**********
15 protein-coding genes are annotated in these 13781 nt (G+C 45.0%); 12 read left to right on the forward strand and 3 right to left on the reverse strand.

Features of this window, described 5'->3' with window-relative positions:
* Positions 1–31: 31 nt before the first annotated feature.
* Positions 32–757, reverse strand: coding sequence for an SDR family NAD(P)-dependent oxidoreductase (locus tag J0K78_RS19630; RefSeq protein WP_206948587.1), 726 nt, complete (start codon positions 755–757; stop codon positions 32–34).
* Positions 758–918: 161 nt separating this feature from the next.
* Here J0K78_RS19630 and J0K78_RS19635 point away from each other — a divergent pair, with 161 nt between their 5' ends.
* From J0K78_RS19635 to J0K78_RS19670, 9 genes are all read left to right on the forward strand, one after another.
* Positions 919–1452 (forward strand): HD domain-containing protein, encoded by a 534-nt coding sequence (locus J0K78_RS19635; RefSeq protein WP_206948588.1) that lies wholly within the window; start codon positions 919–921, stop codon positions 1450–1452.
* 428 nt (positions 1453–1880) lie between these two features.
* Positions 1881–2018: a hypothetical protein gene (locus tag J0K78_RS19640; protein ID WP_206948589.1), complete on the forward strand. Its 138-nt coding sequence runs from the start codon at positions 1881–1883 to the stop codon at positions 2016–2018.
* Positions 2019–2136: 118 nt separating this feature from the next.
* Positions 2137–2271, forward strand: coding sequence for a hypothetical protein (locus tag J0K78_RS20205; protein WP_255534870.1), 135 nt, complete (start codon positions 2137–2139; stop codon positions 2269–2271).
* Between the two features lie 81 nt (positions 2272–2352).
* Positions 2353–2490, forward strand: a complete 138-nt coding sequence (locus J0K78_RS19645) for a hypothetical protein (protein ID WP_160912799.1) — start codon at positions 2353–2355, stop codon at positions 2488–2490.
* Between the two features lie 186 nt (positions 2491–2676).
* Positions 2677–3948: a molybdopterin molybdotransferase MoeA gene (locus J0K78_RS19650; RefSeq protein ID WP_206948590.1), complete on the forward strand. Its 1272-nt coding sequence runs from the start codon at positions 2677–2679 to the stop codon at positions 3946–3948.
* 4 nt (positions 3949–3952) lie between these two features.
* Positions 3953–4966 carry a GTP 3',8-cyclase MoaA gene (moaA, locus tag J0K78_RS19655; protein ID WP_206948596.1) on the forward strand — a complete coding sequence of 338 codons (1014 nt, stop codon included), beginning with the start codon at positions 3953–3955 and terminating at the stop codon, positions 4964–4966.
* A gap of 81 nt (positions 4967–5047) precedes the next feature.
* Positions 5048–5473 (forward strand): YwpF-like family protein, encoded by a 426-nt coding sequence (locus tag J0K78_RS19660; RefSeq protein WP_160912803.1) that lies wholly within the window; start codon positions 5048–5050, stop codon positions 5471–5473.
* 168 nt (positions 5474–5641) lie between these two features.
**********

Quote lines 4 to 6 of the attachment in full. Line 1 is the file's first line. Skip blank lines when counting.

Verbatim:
* Positions 32–757, reverse strand: coding sequence for an SDR family NAD(P)-dependent oxidoreductase (locus tag J0K78_RS19630; RefSeq protein WP_206948587.1), 726 nt, complete (start codon positions 755–757; stop codon positions 32–34).
* Positions 758–918: 161 nt separating this feature from the next.
* Here J0K78_RS19630 and J0K78_RS19635 point away from each other — a divergent pair, with 161 nt between their 5' ends.